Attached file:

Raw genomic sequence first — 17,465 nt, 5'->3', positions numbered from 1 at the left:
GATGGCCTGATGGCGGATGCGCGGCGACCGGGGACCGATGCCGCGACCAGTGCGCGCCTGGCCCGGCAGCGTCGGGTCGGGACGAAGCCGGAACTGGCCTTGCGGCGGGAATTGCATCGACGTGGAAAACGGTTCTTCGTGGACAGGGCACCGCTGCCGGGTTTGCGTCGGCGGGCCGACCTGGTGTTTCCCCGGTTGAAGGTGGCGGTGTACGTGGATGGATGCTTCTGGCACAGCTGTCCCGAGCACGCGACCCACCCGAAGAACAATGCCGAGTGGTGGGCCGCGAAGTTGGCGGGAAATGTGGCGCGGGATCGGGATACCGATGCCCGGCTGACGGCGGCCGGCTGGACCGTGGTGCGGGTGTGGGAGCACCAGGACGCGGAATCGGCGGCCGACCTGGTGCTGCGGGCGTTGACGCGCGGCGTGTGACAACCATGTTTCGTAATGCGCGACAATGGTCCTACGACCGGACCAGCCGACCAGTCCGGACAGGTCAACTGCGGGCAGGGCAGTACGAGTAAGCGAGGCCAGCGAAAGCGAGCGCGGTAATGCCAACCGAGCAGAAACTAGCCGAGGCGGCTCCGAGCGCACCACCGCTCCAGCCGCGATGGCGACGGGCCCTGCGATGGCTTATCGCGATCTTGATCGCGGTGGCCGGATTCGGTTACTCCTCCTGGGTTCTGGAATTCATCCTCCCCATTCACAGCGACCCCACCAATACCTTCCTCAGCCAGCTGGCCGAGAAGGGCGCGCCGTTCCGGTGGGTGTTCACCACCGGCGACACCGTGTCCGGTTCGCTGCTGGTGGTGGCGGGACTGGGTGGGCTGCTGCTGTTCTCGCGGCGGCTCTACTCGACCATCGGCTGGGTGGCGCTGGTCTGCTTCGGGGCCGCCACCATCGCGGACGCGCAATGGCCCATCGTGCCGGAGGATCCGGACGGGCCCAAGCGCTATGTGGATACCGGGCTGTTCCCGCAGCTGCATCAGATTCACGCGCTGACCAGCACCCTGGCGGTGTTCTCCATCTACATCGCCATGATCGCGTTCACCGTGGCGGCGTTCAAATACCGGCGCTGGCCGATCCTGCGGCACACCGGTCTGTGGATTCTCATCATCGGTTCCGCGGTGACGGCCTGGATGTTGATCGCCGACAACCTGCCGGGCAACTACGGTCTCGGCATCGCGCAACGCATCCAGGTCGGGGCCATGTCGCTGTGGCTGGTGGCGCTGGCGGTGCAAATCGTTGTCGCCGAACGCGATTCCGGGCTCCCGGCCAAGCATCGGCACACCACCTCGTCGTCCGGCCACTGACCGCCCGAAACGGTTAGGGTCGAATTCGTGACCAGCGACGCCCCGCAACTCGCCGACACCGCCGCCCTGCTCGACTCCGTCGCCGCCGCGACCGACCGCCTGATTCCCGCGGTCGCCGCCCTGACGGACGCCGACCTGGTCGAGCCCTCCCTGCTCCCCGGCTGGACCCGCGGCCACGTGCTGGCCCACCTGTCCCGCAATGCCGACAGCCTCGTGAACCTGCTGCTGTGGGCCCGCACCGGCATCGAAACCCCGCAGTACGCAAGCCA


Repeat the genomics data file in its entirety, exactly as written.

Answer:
Raw genomic sequence first — 17,465 nt, 5'->3', positions numbered from 1 at the left:
GATGGCCTGATGGCGGATGCGCGGCGACCGGGGACCGATGCCGCGACCAGTGCGCGCCTGGCCCGGCAGCGTCGGGTCGGGACGAAGCCGGAACTGGCCTTGCGGCGGGAATTGCATCGACGTGGAAAACGGTTCTTCGTGGACAGGGCACCGCTGCCGGGTTTGCGTCGGCGGGCCGACCTGGTGTTTCCCCGGTTGAAGGTGGCGGTGTACGTGGATGGATGCTTCTGGCACAGCTGTCCCGAGCACGCGACCCACCCGAAGAACAATGCCGAGTGGTGGGCCGCGAAGTTGGCGGGAAATGTGGCGCGGGATCGGGATACCGATGCCCGGCTGACGGCGGCCGGCTGGACCGTGGTGCGGGTGTGGGAGCACCAGGACGCGGAATCGGCGGCCGACCTGGTGCTGCGGGCGTTGACGCGCGGCGTGTGACAACCATGTTTCGTAATGCGCGACAATGGTCCTACGACCGGACCAGCCGACCAGTCCGGACAGGTCAACTGCGGGCAGGGCAGTACGAGTAAGCGAGGCCAGCGAAAGCGAGCGCGGTAATGCCAACCGAGCAGAAACTAGCCGAGGCGGCTCCGAGCGCACCACCGCTCCAGCCGCGATGGCGACGGGCCCTGCGATGGCTTATCGCGATCTTGATCGCGGTGGCCGGATTCGGTTACTCCTCCTGGGTTCTGGAATTCATCCTCCCCATTCACAGCGACCCCACCAATACCTTCCTCAGCCAGCTGGCCGAGAAGGGCGCGCCGTTCCGGTGGGTGTTCACCACCGGCGACACCGTGTCCGGTTCGCTGCTGGTGGTGGCGGGACTGGGTGGGCTGCTGCTGTTCTCGCGGCGGCTCTACTCGACCATCGGCTGGGTGGCGCTGGTCTGCTTCGGGGCCGCCACCATCGCGGACGCGCAATGGCCCATCGTGCCGGAGGATCCGGACGGGCCCAAGCGCTATGTGGATACCGGGCTGTTCCCGCAGCTGCATCAGATTCACGCGCTGACCAGCACCCTGGCGGTGTTCTCCATCTACATCGCCATGATCGCGTTCACCGTGGCGGCGTTCAAATACCGGCGCTGGCCGATCCTGCGGCACACCGGTCTGTGGATTCTCATCATCGGTTCCGCGGTGACGGCCTGGATGTTGATCGCCGACAACCTGCCGGGCAACTACGGTCTCGGCATCGCGCAACGCATCCAGGTCGGGGCCATGTCGCTGTGGCTGGTGGCGCTGGCGGTGCAAATCGTTGTCGCCGAACGCGATTCCGGGCTCCCGGCCAAGCATCGGCACACCACCTCGTCGTCCGGCCACTGACCGCCCGAAACGGTTAGGGTCGAATTCGTGACCAGCGACGCCCCGCAACTCGCCGACACCGCCGCCCTGCTCGACTCCGTCGCCGCCGCGACCGACCGCCTGATTCCCGCGGTCGCCGCCCTGACGGACGCCGACCTGGTCGAGCCCTCCCTGCTCCCCGGCTGGACCCGCGGCCACGTGCTGGCCCACCTGTCCCGCAATGCCGACAGCCTCGTGAACCTGCTGCTGTGGGCCCGCACCGGCATCGAAACCCCGCAGTACGCAAGCCA